Smith and Lantier were inspired to reduce those costs.

“It’s the strangest thing — patients prefer to receive high quality care and not be bankrupted,” Smith said sarcastically. “It sounds radical to say, ‘Here’s what we do and here’s how much it is.’ The mainstream in health care is completely unplugged from the actual cost of the care.”

The Surgery Center of Oklahoma shares the same philosophy as the Phia Group, which describes itself as a provider of health care cost containment techniques — in response to exorbitant health care costs.

“Different hospitals and providers charge different amounts for the same service,” Ron E. Peck, senior vice president and general counsel for the Phia Group, told Yahoo Finance. “And even the same provider charges different amounts for the same service, depending on who the payer is, the plan, the insurance, whatever. And that’s before the discount is applied.”

So, Peck continued, “a lot of payers, they’ve become kind of savvy to this, and they’re less focused on who is in network and who is out of network, and now they’re starting focus more on what that initial charge amount is. Just because I’m getting a discount doesn’t mean I’m getting the best price. If this one facility is going to charge $500 without a discount, that’s better than this facility that charges $1000 and gives me a 30% discount. I still save money with the $500.”

In this April 9, 2019 photo, Dr. Megan Mahoney, center, examines patient Consuelo Castaneda, right, as medical scribe Anu Tirapasur documents the visit at the Stanford Family Medicine office in Stanford, Calif. Some patients are dropping their family doctor as other choices like telemedicine, walk-in clinics and free health screenings at work grow. But health care experts say the fragmented nature of care is precisely why people still need someone who looks out for their overall health. (AP Photo/Jeff Chiu)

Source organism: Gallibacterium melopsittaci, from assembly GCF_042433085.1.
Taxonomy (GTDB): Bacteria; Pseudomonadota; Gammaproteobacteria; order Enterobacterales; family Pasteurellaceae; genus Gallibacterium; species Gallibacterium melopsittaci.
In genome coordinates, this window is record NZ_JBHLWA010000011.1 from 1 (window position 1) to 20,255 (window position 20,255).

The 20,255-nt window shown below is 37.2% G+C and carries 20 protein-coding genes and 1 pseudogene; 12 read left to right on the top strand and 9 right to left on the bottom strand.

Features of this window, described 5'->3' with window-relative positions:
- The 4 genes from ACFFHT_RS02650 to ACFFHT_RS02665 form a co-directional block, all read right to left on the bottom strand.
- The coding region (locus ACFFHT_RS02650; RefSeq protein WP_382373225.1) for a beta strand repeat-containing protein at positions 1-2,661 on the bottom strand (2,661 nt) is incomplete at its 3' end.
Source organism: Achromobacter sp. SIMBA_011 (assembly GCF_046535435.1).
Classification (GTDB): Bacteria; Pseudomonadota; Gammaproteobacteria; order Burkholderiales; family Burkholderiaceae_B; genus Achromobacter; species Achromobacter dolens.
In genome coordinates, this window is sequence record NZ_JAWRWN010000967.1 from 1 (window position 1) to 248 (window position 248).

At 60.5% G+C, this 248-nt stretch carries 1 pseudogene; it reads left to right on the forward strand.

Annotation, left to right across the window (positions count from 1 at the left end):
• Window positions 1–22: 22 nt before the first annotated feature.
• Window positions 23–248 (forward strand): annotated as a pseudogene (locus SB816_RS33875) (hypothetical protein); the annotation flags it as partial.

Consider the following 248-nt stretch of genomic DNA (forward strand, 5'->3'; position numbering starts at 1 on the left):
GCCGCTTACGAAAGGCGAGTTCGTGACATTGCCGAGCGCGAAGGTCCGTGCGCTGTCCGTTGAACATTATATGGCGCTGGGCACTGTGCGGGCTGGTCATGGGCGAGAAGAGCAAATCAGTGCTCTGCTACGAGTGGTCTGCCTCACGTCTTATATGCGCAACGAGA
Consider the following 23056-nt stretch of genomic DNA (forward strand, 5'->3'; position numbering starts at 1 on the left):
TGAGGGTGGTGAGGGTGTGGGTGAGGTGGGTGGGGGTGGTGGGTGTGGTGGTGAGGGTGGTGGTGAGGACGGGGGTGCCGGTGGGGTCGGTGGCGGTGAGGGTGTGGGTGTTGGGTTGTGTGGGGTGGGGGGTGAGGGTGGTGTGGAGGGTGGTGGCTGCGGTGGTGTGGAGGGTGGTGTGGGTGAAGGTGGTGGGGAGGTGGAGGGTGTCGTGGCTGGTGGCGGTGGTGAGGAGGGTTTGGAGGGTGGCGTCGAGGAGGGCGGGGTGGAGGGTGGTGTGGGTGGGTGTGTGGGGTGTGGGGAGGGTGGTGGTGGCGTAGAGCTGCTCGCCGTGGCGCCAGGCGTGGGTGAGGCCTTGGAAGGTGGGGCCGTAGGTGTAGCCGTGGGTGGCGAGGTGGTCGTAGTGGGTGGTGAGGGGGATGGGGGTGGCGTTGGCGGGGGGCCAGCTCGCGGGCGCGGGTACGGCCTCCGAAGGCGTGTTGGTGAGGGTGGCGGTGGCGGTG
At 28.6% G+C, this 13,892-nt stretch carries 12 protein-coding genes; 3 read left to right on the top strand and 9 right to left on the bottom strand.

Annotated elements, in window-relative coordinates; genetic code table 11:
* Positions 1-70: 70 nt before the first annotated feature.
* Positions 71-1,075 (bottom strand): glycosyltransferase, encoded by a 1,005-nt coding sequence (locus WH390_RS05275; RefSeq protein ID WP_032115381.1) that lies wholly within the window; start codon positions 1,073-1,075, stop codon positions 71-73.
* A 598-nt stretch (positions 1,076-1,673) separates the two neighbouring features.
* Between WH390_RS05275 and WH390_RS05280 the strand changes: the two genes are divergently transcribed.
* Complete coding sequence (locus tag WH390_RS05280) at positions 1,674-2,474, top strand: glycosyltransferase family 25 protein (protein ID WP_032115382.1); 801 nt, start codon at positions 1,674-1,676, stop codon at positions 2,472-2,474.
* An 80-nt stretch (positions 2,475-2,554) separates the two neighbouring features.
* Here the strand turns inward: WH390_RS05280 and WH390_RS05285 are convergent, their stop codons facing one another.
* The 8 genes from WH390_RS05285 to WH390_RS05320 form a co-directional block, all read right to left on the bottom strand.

Smith and Lantier don't think the government is the solution to fix health care. (Photo: AP Photo/Jeff Chiu)

Lantier described what he and Smith do as “very disruptive” to the health care industry.

“The insurance companies would like for us to be out of this business,” Lantier said. “The hospitals would like for us to be out of this business. There have been several things they’ve done in the past trying to make it very uncomfortable for us to continue what we do.”

Lantier added that “we're working in a very corrupt environment where the big hospital systems and the insurance carriers, essentially, work as a cartel attempting to keep prices high and actually not giving any thought to quality, as they actually make more money when mistakes are made.”

‘The disaster … is the handiwork of Uncle Sam’

Smith blamed the federal government for the nation’s healthcare woes.

“The reason the system is broken is that anything the government gets their hands on doesn’t work,” Smith said. “The disaster of the U.S. health care system is the handiwork of Uncle Sam.”